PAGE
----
Game Development Reference
In-Depth Information
Each weapon has a characteristic muzzle velocity: the speed at which the projec-
tile is emitted from the weapon. This will be very fast for a laser-bolt and probably
considerably slower for a fireball. For each weapon the muzzle velocity used in the
game is unlikely to be the same as its real-world equivalent.
4.1.1
S ETTING P ROJECTILE P ROPERTIES
The muzzle velocity for the slowest real-world guns is in the order of 250 m/s, whereas
tank rounds designed to penetrate armor plate by their sheer speed can move at
1,800 m/s. The muzzle velocity of an energy weapon, such as a laser, would be the
speed of light: 300,000,000 m/s. Even for relatively large game levels, any of these val-
ues is far too high. A level that represents a square kilometer is huge by the standard
of modern games: clearly a bullet that can cross this in half a second would be prac-
tically invisible to the player. If this is the aim, then it is better not to use a physics
simulation, but to simply cast a ray through the level the instant that the weapon is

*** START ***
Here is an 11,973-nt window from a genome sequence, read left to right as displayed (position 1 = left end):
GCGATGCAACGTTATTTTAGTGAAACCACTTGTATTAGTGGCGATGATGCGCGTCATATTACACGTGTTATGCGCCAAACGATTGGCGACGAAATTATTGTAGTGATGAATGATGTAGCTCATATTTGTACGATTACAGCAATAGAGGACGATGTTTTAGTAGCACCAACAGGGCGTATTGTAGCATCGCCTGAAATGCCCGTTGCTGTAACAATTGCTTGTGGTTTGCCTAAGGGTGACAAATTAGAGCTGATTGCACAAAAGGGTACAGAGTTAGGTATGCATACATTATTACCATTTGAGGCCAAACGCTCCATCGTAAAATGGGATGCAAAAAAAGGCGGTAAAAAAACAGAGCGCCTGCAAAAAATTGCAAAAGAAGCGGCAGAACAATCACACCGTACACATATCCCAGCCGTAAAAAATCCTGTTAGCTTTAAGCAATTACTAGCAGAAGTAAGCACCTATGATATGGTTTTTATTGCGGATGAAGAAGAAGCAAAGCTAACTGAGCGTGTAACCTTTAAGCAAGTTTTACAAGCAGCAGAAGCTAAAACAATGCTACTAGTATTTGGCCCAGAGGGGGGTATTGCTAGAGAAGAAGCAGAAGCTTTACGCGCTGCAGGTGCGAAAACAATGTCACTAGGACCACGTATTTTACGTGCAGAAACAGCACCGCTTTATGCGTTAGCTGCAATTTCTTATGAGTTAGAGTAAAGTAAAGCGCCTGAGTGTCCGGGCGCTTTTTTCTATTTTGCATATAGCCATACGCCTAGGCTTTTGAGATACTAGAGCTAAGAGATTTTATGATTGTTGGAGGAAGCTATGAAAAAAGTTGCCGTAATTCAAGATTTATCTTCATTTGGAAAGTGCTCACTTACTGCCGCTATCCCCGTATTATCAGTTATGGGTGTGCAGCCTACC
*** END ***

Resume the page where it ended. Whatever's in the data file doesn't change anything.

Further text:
shot and check to see whether it collides with the target.
Instead, if we want the projectile's motion to be visible, we use muzzle velocities
that are in the region of 5 to 25 m/s for a human-scale game. (If your game represents
half a continent, and each unit is the size of a city, then it would be correspondingly
larger.) This causes two consequences that we have to cope with.
First, the mass of the particle should be larger than in real life, especially if you are
working with the full physics engine later in this topic and you want impacts to look
impressive (being able to shoot a crate and topple it over, for example). The effect
that a projectile has when it impacts depends on both its mass and its velocity: if we
drop the velocity, we should increase the mass to compensate. The equation that links
energy, mass, and speed is
ms 2
e
=
where e is the energy and s is the speed of the projectile (this equation doesn't work
with vectors, so we can't use velocity). If we want to keep the same energy, we can
work out the change in mass for a known change in speed:
(s) 2
m
=
Real-world ammunition ranges from a gram in mass up to a few kilograms for
heavy shells and even more for other tactical weapons (bunker-busting shells used
during the second Gulf War were more than 1000 kg in weight). A typical 5 g bullet
that normally travels at 500 m/s might be slowed to 25 m/s. This is a s of 20. To get
the same energy we need to give it 400 times the weight: 2 kg.
Second, we have to decrease the gravity on projectiles. Most projectiles shouldn't
slow too much in flight, so the damping parameter should be near 1. Shells and mor-
tars may arch under gravity, but other types of projectiles should barely feel the effect.
If they were traveling at very high speed, then they wouldn't have time to be pulled
down by gravity to a great extent, but since we've slowed them down, gravity will have
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